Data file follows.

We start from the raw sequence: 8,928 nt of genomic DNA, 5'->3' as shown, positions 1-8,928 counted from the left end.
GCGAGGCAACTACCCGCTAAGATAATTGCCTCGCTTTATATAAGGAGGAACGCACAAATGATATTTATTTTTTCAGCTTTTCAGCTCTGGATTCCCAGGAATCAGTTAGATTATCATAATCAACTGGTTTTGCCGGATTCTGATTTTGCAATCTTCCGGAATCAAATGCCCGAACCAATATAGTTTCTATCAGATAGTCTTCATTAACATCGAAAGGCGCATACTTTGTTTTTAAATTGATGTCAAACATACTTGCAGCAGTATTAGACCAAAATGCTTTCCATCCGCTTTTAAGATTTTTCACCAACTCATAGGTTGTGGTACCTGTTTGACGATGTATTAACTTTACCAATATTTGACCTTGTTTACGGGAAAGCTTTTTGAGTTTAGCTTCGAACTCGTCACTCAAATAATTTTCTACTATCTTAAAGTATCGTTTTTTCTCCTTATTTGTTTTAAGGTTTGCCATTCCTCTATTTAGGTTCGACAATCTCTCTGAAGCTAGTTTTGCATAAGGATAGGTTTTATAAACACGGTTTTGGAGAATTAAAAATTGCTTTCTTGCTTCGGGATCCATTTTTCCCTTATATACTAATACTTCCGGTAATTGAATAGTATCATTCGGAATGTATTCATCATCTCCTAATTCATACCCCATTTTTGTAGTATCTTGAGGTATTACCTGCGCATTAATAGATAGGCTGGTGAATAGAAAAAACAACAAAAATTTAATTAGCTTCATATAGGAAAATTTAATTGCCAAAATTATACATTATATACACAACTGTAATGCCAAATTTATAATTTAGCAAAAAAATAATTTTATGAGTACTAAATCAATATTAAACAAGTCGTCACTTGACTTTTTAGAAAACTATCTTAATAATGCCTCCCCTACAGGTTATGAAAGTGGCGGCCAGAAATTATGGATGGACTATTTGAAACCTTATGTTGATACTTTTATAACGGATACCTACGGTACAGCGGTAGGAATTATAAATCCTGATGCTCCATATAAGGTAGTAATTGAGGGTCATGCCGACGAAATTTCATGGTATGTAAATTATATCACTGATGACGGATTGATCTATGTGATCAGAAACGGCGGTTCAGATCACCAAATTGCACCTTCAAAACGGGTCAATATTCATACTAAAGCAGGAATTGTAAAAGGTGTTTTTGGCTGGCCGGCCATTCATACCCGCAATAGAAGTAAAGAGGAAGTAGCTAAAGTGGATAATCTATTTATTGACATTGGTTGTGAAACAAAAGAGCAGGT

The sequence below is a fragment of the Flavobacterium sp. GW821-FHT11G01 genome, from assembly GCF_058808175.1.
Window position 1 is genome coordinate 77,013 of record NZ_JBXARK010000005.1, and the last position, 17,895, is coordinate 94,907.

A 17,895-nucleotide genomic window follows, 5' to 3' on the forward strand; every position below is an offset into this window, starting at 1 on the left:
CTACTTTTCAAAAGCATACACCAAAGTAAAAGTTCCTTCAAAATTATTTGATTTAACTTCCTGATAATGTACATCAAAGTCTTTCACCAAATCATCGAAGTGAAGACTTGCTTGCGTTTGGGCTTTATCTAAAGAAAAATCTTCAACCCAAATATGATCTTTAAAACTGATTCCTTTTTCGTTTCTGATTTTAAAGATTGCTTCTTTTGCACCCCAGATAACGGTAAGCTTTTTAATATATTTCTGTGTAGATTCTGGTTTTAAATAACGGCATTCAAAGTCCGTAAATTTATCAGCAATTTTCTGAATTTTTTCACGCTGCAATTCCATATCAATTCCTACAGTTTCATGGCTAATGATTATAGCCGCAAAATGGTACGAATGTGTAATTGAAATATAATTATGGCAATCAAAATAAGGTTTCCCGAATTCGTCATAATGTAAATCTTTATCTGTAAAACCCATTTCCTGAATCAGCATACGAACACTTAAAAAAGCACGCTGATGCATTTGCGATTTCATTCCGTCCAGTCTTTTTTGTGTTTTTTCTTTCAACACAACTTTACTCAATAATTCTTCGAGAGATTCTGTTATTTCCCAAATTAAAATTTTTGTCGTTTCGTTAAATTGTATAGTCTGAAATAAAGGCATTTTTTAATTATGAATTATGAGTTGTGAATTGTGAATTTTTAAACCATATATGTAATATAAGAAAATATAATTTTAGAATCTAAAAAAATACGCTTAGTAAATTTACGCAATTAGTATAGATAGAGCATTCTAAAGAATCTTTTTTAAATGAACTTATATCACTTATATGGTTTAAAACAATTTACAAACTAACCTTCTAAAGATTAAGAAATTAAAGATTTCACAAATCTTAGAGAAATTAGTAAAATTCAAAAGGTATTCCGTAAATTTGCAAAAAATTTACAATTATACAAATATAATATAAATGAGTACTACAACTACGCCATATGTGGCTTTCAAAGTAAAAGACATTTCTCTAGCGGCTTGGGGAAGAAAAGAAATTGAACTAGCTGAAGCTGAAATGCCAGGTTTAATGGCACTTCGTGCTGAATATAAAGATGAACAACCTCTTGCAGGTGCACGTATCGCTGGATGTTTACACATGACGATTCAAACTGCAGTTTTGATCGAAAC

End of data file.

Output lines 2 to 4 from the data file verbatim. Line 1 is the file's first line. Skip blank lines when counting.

GCGAGGCAACTACCCGCTAAGATAATTGCCTCGCTTTATATAAGGAGGAACGCACAAATGATATTTATTTTTTCAGCTTTTCAGCTCTGGATTCCCAGGAATCAGTTAGATTATCATAATCAACTGGTTTTGCCGGATTCTGATTTTGCAATCTTCCGGAATCAAATGCCCGAACCAATATAGTTTCTATCAGATAGTCTTCATTAACATCGAAAGGCGCATACTTTGTTTTTAAATTGATGTCAAACATACTTGCAGCAGTATTAGACCAAAATGCTTTCCATCCGCTTTTAAGATTTTTCACCAACTCATAGGTTGTGGTACCTGTTTGACGATGTATTAACTTTACCAATATTTGACCTTGTTTACGGGAAAGCTTTTTGAGTTTAGCTTCGAACTCGTCACTCAAATAATTTTCTACTATCTTAAAGTATCGTTTTTTCTCCTTATTTGTTTTAAGGTTTGCCATTCCTCTATTTAGGTTCGACAATCTCTCTGAAGCTAGTTTTGCATAAGGATAGGTTTTATAAACACGGTTTTGGAGAATTAAAAATTGCTTTCTTGCTTCGGGATCCATTTTTCCCTTATATACTAATACTTCCGGTAATTGAATAGTATCATTCGGAATGTATTCATCATCTCCTAATTCATACCCCATTTTTGTAGTATCTTGAGGTATTACCTGCGCATTAATAGATAGGCTGGTGAATAGAAAAAACAACAAAAATTTAATTAGCTTCATATAGGAAAATTTAATTGCCAAAATTATACATTATATACACAACTGTAATGCCAAATTTATAATTTAGCAAAAAAATAATTTTATGAGTACTAAATCAATATTAAACAAGTCGTCACTTGACTTTTTAGAAAACTATCTTAATAATGCCTCCCCTACAGGTTATGAAAGTGGCGGCCAGAAATTATGGATGGACTATTTGAAACCTTATGTTGATACTTTTATAACGGATACCTACGGTACAGCGGTAGGAATTATAAATCCTGATGCTCCATATAAGGTAGTAATTGAGGGTCATGCCGACGAAATTTCATGGTATGTAAATTATATCACTGATGACGGATTGATCTATGTGATCAGAAACGGCGGTTCAGATCACCAAATTGCACCTTCAAAACGGGTCAATATTCATACTAAAGCAGGAATTGTAAAAGGTGTTTTTGGCTGGCCGGCCATTCATACCCGCAATAGAAGTAAAGAGGAAGTAGCTAAAGTGGATAATCTATTTATTGACATTGGTTGTGAAACAAAAGAGCAGGT

The sequence below is a fragment of the Flavobacterium sp. GW821-FHT11G01 genome, from assembly GCF_058808175.1.
Window position 1 is genome coordinate 77,013 of record NZ_JBXARK010000005.1, and the last position, 17,895, is coordinate 94,907.